Goke, Body Snatcher From Hell (reviewed by Lisa Marie Bowman)

The world’s ending and does it really matter?

The 1968 Japanese film, Goke, Body Snatcher From Hell (love that title!), opens with an airplane flying across a blood red sky.  Why has the sky changed colors?  The pilots aren’t sure and the passengers barely notice.  Indeed, the passengers are more concerned with their own problems.  There’s the arms manufacturer who is desperate to land his next big contract.  There’s the professor who views the world with professional detachment.  There’s the corrupt politician who only cares about increasing his own power.  There’s the terrorist who is traveling with a rifle hidden in the plane.  There’s the other terrorist who has a bomb and who may or may not be working with the first terrorist.  (It’s a dangerous world out there.)  And then there’s the American war widow, Mrs. Neal (Cathy Horan), whose husband has just been killed in Vietnam.

When a report comes over the radio that one of the passengers has bomb, the crew searches everyone’s bags.  “Why are you searching our bags!?” the arm manufacturer demands.  “There was a mix-up at the airport and we may have the wrong bag on this flight,” the co-pilot lies.  Finally, when the co-pilot and a stewardess come across a metal box in the back of the plane, they think that they’ve found their bomb.

Instead,they’ve found the first terrorist’s rifle.  He uses that rifle to hijack the plane and then he shoots out the plane’s radio.  Unfortunately, this couldn’t have happened at a worse time because it turns out that the Earth has just been invaded by aliens!

A UFO causes the airplane to crash on a uncharted island.  The rifle-toting terrorist is possessed, Thing-style, by one of the aliens.  The passengers start to bicker among themselves.  Who is to blame for the plane crash?  The terrorist or the pilots?  Who is to blame for the aliens invading, the aliens or the humans?  The professor theorizes that the aliens saw that Earthlings are constantly at war and they decided that this would be a great time to invade the planet.  In fact, as the professor goes on to speculate, perhaps we have brought this on ourselves.  Maybe we deserve to be invaded.  The humans on the island proceed to go out of their way to prove the professor correct.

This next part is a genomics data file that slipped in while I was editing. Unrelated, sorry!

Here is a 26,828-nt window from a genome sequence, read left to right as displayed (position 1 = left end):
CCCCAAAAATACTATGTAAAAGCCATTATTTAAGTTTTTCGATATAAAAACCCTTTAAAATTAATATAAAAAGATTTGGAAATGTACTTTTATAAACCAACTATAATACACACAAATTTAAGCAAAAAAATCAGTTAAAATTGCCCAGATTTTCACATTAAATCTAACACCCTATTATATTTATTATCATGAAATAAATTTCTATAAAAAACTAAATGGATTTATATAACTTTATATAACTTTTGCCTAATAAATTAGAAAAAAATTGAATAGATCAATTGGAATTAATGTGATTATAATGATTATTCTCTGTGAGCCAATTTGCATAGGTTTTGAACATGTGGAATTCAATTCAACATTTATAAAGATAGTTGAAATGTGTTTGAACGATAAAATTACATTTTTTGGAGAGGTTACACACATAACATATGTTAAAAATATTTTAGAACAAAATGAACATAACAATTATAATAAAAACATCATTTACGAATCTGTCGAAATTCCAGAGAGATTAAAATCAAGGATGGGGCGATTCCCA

Goke, Body Snatcher From Hell plays out like a pop art alien invasion film.  The colors are bright and vibrant.  The imagery is often surreal, with the alien literally oozing out of the forehead of the people that it has possessed.  By the end of the film, entire cities are full of shriveled up dead bodies while spaceships glow in the distance, their pulsating lights making them resemble the atomic mushroom clouds that have haunted Japanese horror and science fiction cinemas ever since World War II.  While the surviving passengers debate whether or not the Earth deserves to be saved, we get red-tinted inserts of assassination and war.  The passengers may not be sure whether or not Earth deserves to survive but it’s obvious the filmmakers have made up their minds and they, for one, welcome our new alien overlords.

How about you?

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